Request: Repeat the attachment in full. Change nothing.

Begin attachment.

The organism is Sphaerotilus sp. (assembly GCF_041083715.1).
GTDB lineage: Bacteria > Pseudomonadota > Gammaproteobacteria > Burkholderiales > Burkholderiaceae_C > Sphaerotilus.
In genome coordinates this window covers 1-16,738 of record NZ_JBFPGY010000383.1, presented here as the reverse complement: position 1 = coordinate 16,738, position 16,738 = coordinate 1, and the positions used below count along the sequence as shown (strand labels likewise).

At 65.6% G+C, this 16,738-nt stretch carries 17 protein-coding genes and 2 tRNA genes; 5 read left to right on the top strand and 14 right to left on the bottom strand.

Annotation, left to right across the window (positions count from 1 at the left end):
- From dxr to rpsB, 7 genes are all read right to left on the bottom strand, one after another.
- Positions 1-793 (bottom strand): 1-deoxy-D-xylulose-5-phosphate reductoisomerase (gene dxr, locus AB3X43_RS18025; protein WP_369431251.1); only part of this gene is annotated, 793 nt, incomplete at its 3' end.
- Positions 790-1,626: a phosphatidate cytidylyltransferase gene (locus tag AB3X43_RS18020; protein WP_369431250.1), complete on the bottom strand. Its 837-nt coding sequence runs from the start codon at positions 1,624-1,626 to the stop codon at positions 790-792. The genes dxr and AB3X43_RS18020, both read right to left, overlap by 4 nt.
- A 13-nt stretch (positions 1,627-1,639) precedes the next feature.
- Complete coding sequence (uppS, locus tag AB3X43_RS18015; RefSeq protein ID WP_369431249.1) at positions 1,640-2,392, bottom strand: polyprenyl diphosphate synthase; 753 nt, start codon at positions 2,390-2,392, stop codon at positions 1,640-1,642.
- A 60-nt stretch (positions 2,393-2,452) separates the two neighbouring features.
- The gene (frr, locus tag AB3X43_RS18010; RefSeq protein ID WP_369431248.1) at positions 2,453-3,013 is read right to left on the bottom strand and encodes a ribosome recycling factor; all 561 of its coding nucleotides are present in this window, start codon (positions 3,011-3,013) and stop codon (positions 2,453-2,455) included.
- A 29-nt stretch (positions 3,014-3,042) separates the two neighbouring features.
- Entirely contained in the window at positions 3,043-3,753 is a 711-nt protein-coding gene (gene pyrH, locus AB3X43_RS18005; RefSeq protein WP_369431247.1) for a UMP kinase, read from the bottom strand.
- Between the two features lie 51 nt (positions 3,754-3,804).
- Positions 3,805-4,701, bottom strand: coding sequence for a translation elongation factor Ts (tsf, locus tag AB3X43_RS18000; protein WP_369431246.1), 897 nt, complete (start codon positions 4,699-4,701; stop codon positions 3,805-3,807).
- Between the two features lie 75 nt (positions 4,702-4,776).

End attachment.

The organism is Sphaerotilus sp. (assembly GCF_041083715.1).
GTDB lineage: Bacteria > Pseudomonadota > Gammaproteobacteria > Burkholderiales > Burkholderiaceae_C > Sphaerotilus.
In genome coordinates this window covers 1-16,738 of record NZ_JBFPGY010000383.1, presented here as the reverse complement: position 1 = coordinate 16,738, position 16,738 = coordinate 1, and the positions used below count along the sequence as shown (strand labels likewise).

At 65.6% G+C, this 16,738-nt stretch carries 17 protein-coding genes and 2 tRNA genes; 5 read left to right on the top strand and 14 right to left on the bottom strand.

Annotation, left to right across the window (positions count from 1 at the left end):
- From dxr to rpsB, 7 genes are all read right to left on the bottom strand, one after another.
- Positions 1-793 (bottom strand): 1-deoxy-D-xylulose-5-phosphate reductoisomerase (gene dxr, locus AB3X43_RS18025; protein WP_369431251.1); only part of this gene is annotated, 793 nt, incomplete at its 3' end.
- Positions 790-1,626: a phosphatidate cytidylyltransferase gene (locus tag AB3X43_RS18020; protein WP_369431250.1), complete on the bottom strand. Its 837-nt coding sequence runs from the start codon at positions 1,624-1,626 to the stop codon at positions 790-792. The genes dxr and AB3X43_RS18020, both read right to left, overlap by 4 nt.
- A 13-nt stretch (positions 1,627-1,639) precedes the next feature.
- Complete coding sequence (uppS, locus tag AB3X43_RS18015; RefSeq protein ID WP_369431249.1) at positions 1,640-2,392, bottom strand: polyprenyl diphosphate synthase; 753 nt, start codon at positions 2,390-2,392, stop codon at positions 1,640-1,642.
- A 60-nt stretch (positions 2,393-2,452) separates the two neighbouring features.
- The gene (frr, locus tag AB3X43_RS18010; RefSeq protein ID WP_369431248.1) at positions 2,453-3,013 is read right to left on the bottom strand and encodes a ribosome recycling factor; all 561 of its coding nucleotides are present in this window, start codon (positions 3,011-3,013) and stop codon (positions 2,453-2,455) included.
- A 29-nt stretch (positions 3,014-3,042) separates the two neighbouring features.
- Entirely contained in the window at positions 3,043-3,753 is a 711-nt protein-coding gene (gene pyrH, locus AB3X43_RS18005; RefSeq protein WP_369431247.1) for a UMP kinase, read from the bottom strand.
- Between the two features lie 51 nt (positions 3,754-3,804).
- Positions 3,805-4,701, bottom strand: coding sequence for a translation elongation factor Ts (tsf, locus tag AB3X43_RS18000; protein WP_369431246.1), 897 nt, complete (start codon positions 4,699-4,701; stop codon positions 3,805-3,807).
- Between the two features lie 75 nt (positions 4,702-4,776).